People are so divided about La Princesse de Cl�ves'they're ready to devour each other.' So reported Mme de Lafayette, to whom his landmark of French fiction is traditionally attributed, when it first appeared in 1678. Over three centuries the initial divisions have widened into large areas of critical disagreement.Questions of interpretation in La Princesse de Cl�ves'outlines the main areas of controversy and confronts the radically divergent critical responses that have been made with the witness of the text itself. Without seeking to advance easy solutions, it suggests plausible readings and possible approaches in the light of the evidence provided by language and ideas more uncertain and ambiguous than might at first appear. Offering as it does a wide-ranging review of recent critical opinion and providing the most comprehensive and up-to-date bibliographical tool at present available, this important new work is an invaluable tool for all readers and students of this famous novel.
The Mazinaw, a place of striking natural beauty, is famous for Bon Echo Rock, a massive sheer cliff, dropping into one of Ontario's deepest lakes. The Mazinaw Experience traces the presence of human habitation on the shores of the Mazinaw from its earliest beginnings to the present, from the nomadic Aboriginal people who believed the cliff top to be a sacred place and the rugged lumbermen whose entrepreneurial zeal cleared out the mighty pine, to the settlers who struggled to create new lives for their families. Mini-profiles of personalities such as Johnny Bey and Billa Flint, along with stories involving colonization roads, the settlement towns, the mining and the coming of the railway, provide insights into the Mazinaw area of today. The memory of Bon Echo Inn lives on in Bon Echo Park, as does the legacy of Flora MacDonald and her son Merrill Denison.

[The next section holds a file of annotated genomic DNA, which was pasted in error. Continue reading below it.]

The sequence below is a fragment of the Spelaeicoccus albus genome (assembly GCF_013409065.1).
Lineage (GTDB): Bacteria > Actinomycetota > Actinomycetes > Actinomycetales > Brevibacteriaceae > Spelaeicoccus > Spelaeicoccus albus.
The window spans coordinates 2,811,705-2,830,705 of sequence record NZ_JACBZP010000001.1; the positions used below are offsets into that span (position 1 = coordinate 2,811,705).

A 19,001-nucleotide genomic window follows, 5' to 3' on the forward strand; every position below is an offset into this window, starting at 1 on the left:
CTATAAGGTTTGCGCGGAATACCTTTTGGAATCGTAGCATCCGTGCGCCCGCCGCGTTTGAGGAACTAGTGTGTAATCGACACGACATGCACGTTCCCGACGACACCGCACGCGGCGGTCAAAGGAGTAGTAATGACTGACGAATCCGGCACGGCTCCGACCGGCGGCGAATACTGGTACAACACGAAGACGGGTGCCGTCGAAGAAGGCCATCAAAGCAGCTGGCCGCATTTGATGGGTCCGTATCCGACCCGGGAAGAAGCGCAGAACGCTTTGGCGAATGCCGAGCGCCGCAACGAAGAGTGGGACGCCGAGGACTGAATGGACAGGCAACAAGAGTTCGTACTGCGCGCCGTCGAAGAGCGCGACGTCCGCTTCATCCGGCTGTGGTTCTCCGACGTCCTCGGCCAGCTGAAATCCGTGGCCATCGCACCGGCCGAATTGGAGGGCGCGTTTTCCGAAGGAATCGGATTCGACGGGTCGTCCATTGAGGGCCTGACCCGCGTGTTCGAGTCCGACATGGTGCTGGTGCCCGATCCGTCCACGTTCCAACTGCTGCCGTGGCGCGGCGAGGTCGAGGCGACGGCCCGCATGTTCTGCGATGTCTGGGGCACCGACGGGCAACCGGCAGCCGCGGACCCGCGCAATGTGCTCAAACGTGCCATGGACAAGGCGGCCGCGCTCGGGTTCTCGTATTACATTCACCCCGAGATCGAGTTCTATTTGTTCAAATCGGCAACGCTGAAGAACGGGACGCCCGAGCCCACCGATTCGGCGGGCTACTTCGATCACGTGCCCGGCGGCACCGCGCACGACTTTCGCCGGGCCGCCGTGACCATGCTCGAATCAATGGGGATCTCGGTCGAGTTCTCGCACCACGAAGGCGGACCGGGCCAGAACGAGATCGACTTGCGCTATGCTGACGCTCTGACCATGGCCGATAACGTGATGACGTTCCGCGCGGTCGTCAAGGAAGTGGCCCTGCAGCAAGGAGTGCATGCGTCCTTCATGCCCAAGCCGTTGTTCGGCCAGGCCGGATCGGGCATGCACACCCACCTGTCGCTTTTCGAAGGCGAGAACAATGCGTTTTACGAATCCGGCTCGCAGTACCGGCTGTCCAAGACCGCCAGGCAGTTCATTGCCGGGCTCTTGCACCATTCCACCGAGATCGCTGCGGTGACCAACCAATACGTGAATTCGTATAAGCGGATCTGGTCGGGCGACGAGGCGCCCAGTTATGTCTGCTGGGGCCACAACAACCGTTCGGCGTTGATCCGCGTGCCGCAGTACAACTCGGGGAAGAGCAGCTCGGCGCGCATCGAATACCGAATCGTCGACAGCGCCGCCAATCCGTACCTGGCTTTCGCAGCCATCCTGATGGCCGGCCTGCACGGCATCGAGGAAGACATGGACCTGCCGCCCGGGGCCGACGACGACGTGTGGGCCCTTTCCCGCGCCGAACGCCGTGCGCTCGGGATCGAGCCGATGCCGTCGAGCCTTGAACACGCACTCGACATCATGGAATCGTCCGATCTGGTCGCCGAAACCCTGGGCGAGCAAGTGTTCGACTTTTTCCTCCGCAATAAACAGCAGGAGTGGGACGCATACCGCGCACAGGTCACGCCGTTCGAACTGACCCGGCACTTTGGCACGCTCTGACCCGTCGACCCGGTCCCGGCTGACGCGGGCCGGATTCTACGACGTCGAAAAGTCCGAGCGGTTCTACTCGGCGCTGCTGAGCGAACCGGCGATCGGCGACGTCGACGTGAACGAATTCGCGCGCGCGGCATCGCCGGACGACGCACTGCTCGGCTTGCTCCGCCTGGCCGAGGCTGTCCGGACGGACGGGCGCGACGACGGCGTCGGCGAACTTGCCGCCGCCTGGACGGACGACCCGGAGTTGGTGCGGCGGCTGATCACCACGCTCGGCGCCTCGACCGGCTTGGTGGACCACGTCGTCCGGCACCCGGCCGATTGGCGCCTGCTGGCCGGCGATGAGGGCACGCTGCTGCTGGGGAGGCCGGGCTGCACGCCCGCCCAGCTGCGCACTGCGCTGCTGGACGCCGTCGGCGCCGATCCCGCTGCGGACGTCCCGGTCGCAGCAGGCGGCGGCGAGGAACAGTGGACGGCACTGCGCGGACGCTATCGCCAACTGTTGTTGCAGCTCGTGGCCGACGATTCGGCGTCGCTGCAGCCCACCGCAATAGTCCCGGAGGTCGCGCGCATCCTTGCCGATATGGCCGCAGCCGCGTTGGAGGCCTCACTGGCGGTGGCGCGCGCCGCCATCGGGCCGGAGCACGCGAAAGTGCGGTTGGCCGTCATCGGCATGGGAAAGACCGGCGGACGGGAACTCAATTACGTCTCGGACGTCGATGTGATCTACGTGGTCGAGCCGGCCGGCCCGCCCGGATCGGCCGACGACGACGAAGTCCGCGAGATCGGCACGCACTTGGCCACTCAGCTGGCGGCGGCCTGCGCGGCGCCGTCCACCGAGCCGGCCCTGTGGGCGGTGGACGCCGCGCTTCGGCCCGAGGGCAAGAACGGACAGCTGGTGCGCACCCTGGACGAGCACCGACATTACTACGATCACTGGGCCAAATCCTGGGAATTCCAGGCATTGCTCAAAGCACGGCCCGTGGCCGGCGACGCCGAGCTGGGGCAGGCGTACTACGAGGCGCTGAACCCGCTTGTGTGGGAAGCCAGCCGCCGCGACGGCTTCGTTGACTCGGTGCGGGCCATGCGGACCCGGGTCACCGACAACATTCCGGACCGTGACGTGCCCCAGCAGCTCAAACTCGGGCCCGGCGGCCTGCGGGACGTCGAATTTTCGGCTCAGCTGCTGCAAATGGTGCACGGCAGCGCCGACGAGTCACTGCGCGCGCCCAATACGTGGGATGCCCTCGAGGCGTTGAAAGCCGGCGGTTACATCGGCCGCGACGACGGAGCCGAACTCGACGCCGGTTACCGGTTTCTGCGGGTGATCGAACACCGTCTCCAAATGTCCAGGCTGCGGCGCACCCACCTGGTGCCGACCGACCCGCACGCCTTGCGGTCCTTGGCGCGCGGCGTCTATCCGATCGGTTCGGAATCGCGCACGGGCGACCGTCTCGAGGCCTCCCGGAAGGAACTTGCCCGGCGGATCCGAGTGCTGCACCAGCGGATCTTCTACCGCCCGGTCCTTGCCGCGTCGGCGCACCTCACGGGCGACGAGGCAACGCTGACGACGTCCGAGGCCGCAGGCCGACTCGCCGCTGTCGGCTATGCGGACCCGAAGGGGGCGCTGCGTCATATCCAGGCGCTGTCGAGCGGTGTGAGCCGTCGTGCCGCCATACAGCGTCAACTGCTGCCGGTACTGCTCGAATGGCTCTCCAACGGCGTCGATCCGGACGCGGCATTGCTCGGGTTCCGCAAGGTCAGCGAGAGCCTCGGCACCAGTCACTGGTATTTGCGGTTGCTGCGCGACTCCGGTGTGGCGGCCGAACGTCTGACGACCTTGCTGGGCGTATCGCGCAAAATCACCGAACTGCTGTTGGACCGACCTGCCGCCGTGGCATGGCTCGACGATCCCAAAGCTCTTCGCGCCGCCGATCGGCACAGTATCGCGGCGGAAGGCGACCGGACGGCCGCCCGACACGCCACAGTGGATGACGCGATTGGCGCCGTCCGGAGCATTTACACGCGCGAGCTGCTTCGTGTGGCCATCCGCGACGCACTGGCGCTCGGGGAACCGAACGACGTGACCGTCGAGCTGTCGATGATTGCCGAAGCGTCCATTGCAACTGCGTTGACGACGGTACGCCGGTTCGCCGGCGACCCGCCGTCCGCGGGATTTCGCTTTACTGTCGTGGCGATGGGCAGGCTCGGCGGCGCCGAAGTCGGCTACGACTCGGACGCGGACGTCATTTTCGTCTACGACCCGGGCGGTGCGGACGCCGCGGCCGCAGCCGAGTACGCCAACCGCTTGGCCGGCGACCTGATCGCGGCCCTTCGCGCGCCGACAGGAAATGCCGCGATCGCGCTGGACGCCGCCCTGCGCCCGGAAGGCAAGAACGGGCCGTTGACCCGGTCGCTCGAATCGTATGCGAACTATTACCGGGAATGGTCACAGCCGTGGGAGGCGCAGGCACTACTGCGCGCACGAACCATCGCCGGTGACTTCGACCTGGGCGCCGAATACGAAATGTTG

Today, the Mazinaw area continues to grow in popularity.
As Earth's faster-than-light spaceship hung in the void between galaxies, Arcot, Wade, Morey and Fuller could see below them, like a vast shining horizon, the mass of stars that formed their own island universe. Morey worked a moment with his slide rule, then said, "We made good time! Twenty-nine light years in ten seconds! Yet you had it on at only half power...."